Thursday, 18 October 2012


Satire in Rugby League, b Aug 29 1895, d 18 Oct 2012.
Satire in Rugby League died peacefully in it's sleep on the morning of Thursday October 18 2012, when total, utter failure of a coach Rob Powell, erstwhile of the London Broncos and off the back of a terrible season where he was replaced in order that the club didn't finish last, was appointed defence coach for Cardiff RU.
Satire in Rugby League is survived by Satire in rugby union which is thought to be in rude health.

Tuesday, 9 October 2012

Accentuating the positive

News of Paul Wood's misfortune in the Grand Final has gone mainstream. All the dailies are carrying the story with the general air of awe and sympathy matched by Wood's own stoicism. But alongside that, there's a nasty undercurrent, the general gist being "if that was a footballer, he'd never have played on".

Has it come to this where the Rugby League public is so unsure of itself that it needs to exploit one man's testicular misfortune to make a petty point about... who knows what at the expense of players in a totally different code?

Yes, diving in football and feigning injury to gain an advantage are the hot topics du nos jour, but to suggest that footballers would act any differently to Wood is specious nonsense. It also paints fans of the thirteen-man game as the stereotype would have it; with a chip on both shoulders. It does the game no favours. Football has it's problems, but attempting to jump on those and seek to exploit them with a straw man argument about someone losing a part of their anatomy is downright bizarre.

It happened during the Olympics too, with athletes lauded for, ostensibly, not being footballers. It's difficult to know why or what point was trying to be made. The point is that footballers are under far more scrutiny than any other sportspeople. Their on-field and off-field conduct is pored over in excruciating detail in all the national dailies and while there are a number of deeply unpleasant characters in that game, so there are in others. By the same token, there are a much greater number of characters that aren't deeply unpleasant. Moreover, to laud an athlete from a different game simply for not being a footballer is an infantile argument that also undermines the actual achievement that one would be seeking to praise.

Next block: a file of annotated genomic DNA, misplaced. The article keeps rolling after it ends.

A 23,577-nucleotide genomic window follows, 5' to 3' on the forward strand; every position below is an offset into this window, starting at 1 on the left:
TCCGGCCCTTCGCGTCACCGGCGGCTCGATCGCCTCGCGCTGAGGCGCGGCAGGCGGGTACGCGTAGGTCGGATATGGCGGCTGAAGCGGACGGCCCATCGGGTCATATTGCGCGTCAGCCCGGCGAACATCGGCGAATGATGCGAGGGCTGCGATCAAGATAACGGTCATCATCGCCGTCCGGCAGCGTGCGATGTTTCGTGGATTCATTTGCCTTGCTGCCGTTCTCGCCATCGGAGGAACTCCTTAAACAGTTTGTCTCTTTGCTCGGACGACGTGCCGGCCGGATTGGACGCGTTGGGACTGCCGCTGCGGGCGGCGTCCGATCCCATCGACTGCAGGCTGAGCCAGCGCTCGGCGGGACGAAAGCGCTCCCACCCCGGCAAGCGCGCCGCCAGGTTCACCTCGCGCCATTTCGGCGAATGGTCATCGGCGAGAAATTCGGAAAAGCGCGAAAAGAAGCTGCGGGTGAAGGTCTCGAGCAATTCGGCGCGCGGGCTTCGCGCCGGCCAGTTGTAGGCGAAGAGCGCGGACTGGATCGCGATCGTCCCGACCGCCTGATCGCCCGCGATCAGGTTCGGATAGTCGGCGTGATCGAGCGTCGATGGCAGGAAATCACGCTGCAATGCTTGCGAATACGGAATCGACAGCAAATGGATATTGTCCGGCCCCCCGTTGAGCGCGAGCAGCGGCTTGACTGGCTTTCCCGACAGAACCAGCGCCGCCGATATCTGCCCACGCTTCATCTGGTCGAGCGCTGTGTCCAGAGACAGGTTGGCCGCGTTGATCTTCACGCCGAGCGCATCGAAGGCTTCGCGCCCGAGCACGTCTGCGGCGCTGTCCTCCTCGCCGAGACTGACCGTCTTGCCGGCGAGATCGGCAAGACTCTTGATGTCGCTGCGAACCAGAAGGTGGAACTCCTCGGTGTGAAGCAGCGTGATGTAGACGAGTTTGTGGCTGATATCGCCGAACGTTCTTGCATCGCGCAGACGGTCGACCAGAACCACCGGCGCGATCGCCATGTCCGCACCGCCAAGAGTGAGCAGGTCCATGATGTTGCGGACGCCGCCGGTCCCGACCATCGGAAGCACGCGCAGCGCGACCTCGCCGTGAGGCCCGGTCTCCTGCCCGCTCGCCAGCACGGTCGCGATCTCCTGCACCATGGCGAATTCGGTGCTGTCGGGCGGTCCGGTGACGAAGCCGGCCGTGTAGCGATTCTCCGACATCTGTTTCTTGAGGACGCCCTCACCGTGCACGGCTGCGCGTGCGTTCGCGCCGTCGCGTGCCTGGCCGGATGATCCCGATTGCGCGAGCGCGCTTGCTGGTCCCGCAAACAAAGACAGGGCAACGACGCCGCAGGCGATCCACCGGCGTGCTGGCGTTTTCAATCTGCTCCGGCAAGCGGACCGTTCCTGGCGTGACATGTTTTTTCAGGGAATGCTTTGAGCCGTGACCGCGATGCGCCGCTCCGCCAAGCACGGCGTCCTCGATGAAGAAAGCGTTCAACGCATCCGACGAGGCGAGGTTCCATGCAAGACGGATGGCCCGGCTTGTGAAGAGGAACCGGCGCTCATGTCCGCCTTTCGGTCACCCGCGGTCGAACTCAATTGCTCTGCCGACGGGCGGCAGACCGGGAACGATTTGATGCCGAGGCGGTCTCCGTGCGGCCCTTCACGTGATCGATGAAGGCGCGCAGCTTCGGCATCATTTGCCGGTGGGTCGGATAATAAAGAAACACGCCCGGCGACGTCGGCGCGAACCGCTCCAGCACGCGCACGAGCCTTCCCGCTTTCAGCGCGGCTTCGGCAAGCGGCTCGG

As far as Rugby League goes, talking up the positives is absolutely fine and Paul Wood's is a story that has universal appeal. While we're not as big a sport as football, we can get away with pushing that line rather than Ben Blackmore getting convicted of assaulting Father Christmas being the major talking point of the week. In football, both would be big news spread across a number of back pages. With limited room for Rugby League, it's lucky that Wood's misfortune, courage and good humour have bumped what would otherwise be an embarrassment to one side.

By all means, seek to push the good side of our game. There is much to celebrate. But having a needless and cheap shot at a different sport while doing so undermines the point and comes across badly. And neither should we ignore those issues that aren't so positive and get all uptight when they're reported. We can't have it both ways

Anyway, Phil Babb (from ages ago) and Lukas Piszczek (from last weekend) reckon anyone attempting to make a ludicrous point about footballers not carrying on after suffering a hugely painful blow is dead wrong.

Friday, 5 October 2012

Take two

Awarded a penalty, the questions arises: to kick for goal or not to kick for goal?

Regular readers (welcome, both) may not be surprised to know that I've got a theory about this and it runs thus: kicking for goal is almost always the wrong thing to do.